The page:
I have a passport whether or not the civil rights act is renewed. What is in danger is our equal access to the voting franchise not our citizenship.
I'm not accepting that as okay. But there should be clarification. Puerto Ricans are citizens who cannot vote for president. DC residents are citizens who cannot vote for president. This is f***ed up but let's be clear on the battle we are fighting.
01-03-2007, 12:39 PM
Kafule, you are right on with all your points. We do
tend to romanticize a lot about Africa. One thing we
need to do is to start building communities which will
facilitate our brothers and sisters getting use to
Africa. We have the skill sets and the money, all that
it takes is the will to do it.
01-05-2007, 01:08 PM
Thank you so very much for your comments. I just want
us to be clear about our status in the U.S. It would
be senseful for us not to take advantage of any
opportunities we have created as the result of our own
Civil Rights activism, but to act based upon illusions
of our legal status is unproductive. You bring up a
very important name, W.E.B. DuBois. It is DuBois
identified our major character flaw as our "dualism".
DuBois stated that we do not know enough about our
African culture to feel secure in it, and we are not
accepted enough by the dominant culture to feel secure
in it, so we have our feet in two places of quicksand.
And, as you know, one sinks in quicksand. To take
advantage of relative advances from our Civil Rights
Activism is one thing, but to act as if we are U.S.
Citizens without proof is tantamount to burying our
heads in the sand while we sink in it. We need to be
clear on the law, the REAL LAW. The fact is that to
say that we are ethnic descendants of Africans is
incomplete unless we also acknowledge that our
situation is quite unique. We do not exist. We have no
langauge, no religion and no culture we can call our
own. All three of these "universal" Human Rights were
stripped from us by force of arms and White law to
which we are not party. To parade under a banner of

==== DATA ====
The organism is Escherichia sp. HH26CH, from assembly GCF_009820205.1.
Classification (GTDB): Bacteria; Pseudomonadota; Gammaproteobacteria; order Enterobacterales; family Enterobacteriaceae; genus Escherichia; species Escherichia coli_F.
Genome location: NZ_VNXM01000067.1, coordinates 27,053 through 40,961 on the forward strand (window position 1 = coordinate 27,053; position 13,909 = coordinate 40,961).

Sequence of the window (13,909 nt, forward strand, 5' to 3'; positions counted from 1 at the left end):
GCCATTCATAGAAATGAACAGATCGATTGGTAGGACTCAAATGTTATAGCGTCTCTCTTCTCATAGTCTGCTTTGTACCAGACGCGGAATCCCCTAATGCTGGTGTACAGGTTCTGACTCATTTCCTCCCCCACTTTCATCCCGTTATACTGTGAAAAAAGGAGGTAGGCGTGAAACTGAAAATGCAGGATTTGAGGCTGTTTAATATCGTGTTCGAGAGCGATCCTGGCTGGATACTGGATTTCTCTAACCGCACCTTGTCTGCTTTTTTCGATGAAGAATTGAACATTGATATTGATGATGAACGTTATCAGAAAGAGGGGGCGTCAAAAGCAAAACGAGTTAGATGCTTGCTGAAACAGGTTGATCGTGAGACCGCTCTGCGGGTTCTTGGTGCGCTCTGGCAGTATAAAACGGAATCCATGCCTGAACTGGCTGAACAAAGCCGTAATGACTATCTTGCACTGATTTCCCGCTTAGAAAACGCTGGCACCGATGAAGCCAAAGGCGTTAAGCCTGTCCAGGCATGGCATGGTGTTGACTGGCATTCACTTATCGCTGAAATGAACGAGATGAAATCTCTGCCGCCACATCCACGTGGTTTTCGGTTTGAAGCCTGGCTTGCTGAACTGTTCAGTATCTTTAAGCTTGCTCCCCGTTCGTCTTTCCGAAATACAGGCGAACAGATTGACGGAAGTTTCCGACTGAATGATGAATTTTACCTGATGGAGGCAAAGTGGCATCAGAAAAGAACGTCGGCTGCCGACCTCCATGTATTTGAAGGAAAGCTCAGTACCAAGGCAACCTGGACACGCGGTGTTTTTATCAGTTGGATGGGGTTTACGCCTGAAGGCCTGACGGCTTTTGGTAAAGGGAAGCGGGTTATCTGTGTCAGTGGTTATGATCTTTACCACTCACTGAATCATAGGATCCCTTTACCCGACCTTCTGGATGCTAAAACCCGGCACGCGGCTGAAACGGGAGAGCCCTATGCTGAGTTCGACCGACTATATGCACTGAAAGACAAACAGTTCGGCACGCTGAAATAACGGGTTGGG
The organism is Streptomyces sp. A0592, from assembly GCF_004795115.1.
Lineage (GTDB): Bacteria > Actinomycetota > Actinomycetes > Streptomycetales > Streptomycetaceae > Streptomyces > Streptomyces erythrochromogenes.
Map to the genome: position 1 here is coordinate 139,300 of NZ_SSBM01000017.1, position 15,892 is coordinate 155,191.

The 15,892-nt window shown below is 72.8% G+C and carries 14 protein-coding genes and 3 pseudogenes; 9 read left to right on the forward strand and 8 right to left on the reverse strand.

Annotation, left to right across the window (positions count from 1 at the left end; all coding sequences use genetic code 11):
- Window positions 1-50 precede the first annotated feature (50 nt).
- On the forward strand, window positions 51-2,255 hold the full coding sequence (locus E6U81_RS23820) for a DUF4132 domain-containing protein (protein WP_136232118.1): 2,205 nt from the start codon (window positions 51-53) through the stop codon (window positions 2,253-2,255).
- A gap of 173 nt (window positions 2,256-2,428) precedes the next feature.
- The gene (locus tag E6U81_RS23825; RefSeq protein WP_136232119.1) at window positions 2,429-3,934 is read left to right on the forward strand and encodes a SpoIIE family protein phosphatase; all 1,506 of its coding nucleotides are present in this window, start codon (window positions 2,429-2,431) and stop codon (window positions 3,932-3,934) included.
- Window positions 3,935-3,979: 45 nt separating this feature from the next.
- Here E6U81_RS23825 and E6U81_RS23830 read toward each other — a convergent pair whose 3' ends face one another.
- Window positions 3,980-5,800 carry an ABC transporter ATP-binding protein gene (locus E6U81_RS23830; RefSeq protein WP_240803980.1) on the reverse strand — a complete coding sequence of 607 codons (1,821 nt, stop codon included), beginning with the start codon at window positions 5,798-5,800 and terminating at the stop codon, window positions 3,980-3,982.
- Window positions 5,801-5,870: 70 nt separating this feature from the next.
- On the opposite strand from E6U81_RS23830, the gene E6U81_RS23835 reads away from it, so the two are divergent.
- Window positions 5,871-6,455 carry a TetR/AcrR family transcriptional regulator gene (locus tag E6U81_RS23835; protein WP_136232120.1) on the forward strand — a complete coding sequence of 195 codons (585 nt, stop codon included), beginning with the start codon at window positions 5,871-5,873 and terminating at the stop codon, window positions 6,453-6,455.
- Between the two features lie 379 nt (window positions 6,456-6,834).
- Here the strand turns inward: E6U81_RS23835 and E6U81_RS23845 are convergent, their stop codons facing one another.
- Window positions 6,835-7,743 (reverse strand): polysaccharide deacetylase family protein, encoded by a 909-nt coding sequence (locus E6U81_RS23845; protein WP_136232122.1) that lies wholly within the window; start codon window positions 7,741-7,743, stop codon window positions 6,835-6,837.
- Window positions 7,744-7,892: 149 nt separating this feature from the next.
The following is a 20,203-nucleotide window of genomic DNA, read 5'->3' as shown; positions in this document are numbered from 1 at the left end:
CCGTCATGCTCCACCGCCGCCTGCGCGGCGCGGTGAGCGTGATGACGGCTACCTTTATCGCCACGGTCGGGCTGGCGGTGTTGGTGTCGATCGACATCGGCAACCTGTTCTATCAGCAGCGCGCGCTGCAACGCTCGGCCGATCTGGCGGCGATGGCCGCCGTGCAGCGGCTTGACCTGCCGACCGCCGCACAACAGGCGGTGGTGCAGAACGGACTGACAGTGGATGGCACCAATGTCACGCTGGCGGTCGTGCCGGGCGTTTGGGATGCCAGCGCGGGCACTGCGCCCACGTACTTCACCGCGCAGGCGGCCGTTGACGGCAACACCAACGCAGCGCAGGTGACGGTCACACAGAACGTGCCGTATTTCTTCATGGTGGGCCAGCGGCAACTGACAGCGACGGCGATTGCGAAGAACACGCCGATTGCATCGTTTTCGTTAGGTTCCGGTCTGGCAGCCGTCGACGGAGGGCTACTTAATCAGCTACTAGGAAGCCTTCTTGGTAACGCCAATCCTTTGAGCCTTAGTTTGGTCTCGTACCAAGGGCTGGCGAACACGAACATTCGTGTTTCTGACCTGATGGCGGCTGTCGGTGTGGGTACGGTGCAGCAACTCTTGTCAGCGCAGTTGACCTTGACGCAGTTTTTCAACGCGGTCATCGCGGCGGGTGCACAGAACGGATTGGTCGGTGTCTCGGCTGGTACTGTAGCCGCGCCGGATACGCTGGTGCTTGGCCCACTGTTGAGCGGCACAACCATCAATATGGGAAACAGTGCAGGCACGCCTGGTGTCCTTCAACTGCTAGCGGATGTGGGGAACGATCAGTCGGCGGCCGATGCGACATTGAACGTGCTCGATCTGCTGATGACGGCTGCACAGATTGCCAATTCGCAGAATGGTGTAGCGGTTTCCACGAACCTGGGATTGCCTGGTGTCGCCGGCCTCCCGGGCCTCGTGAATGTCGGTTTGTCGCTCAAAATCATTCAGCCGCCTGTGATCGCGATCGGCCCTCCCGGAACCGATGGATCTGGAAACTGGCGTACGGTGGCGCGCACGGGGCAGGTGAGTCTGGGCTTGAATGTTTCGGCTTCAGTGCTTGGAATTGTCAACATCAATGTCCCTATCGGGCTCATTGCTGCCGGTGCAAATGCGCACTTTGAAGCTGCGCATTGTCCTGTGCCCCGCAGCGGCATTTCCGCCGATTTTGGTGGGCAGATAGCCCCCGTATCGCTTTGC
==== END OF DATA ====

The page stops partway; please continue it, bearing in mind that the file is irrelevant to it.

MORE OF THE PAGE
being U.S. Citizens given the prepondernace of facts
to the contrary is simply trauma from which we shall
hopefully recover. I am not suggesting giving up U.S.
Citizenship. I am asserting that we are in fact of law
not U.S. Citizens and the U.S. Courts are aware of
this. We are the ones who don't know it or don't care
to know it, but we can be more effective if we can
just compact around who we really are and move forward
in a none schizoid way. We didn't need a passport to
get here. Why should we play psychological games with
ourselves about passports now? This is, in fact, a
good analogy, the passport. Whereas I will not be able
to travel without my passport, it makes a difference
if I am suffering some illusions about its
significance regarding my true legal status. I don't
personally see how a People who do not exist on a
world standard of language, religion and culture can
be considered to be free without Reparations and self
determination. What freedoms had we left for the 14th
Amendment to protect and when did we ask the U.S. to
protect any of our freedoms? We just don't understand
what law is. Law is made between People, not
established unilaterally by somebody else. So they say
we are U.S. Ctizens because we are born here in the
U.S., and after all of what they did to us that has
not been settled, we are going to accept that as law
without having any input into the making of the law